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On Friday refiner Flint Hills Resources listed the price its willing to pay for North Dakota Sour at negative fifty cents. (Image: SarahTz via Flickr)
On Friday refiner Flint Hills Resources listed the price its willing to pay for North Dakota Sour at negative fifty cents. (Image: SarahTz via Flickr)

Worthless North Dakota Sour priced less than zero dollars

With the oil market still awash with bounties of cheap crude oil, one buyer is asking producers to pay them to take shipments of a particular low-grade Bakken crude, reports Bloomberg.

On Friday Koch Industries’ refining branch Flint Hills Resources offered a list price of -$0.50 a barrel for high-sulfur North Dakota Sour crude blends. One year ago that price was $13.50, and in January 2014 it was $47.60, according to Bloomberg.

Low grade crudes such as the high-sulfur North Dakota Sour are priced differently than their higher quality counterparts to compensate for poor quality and transport costs. The negative price offered by Flint Resources can mostly be attributed to inadequate pipeline infrastructure, and capacity, for low quality blends. In 2011 Enbridge actually stopped allowing high-sulfur crudes in its North Dakota pipelines.

The president of a Houston-based oil consulting firm told Bloomberg, “Telling producers that they have to pay you to take away their oil certainly gives the producers a whole bunch of incentive to shut in their wells.” The vice president of a Texas-based petroleum consulting company said, “You don’t produce stuff that’s a negative number. You shut in the well.”

Although the high sulfur blend of North Dakota crude only accounts for less than 5 percent of daily production levels in North Dakota, it illustrates the acute pain oilfields are experiencing. On Monday oil prices dipped below $28 per barrel on anticipation of Iran sanctions being lifted and the country’s intent to increase production by 500,000 barrels per day. Securities analyst Bart Melek told Reuters, “You can’t say this was unexpected but the Iran news is an additional factor that’s working against oil prices.”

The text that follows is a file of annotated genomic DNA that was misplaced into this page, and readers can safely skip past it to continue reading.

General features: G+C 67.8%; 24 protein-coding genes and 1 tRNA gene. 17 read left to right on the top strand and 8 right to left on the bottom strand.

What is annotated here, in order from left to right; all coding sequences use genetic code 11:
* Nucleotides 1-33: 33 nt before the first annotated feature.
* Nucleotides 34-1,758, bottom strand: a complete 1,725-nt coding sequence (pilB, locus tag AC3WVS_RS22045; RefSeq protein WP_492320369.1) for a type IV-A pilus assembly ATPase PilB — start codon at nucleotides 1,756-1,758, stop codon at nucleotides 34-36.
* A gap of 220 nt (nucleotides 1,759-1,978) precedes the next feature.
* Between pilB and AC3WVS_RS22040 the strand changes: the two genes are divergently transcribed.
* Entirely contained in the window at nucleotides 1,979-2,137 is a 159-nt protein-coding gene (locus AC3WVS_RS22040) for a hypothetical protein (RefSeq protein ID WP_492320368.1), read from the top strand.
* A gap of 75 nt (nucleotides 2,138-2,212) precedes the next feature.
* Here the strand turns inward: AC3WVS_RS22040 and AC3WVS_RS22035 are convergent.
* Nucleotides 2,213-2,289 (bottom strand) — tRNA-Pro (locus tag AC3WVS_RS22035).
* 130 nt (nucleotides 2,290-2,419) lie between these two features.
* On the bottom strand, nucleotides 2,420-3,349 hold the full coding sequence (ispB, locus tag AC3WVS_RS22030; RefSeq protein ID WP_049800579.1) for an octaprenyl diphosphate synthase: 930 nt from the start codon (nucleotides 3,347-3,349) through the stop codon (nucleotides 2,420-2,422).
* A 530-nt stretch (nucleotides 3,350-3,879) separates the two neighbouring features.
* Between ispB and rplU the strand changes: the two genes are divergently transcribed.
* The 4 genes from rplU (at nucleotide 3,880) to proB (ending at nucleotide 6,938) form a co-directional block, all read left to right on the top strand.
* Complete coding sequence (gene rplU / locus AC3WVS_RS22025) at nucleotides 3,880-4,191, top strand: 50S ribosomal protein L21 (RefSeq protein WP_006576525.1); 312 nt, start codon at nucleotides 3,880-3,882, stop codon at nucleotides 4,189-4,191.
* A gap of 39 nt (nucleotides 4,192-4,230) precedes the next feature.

Bloomberg notes that negative prices might be rare, but they are not unprecedented. Last year in oil-rich Alberta, propane traded in the negative as well. The negative price for North Dakota Sour might be an extreme case, but other low quality blends are faced with similar price routs. For example, Plains All American has set low benchmark prices for South Texas Sour at $13.25 per barrel and Oklahoma Sour at $13.50. Additionally, Canadian Bitumen dropped to $8.35 last week compared to the $80 prices seen about two years ago.

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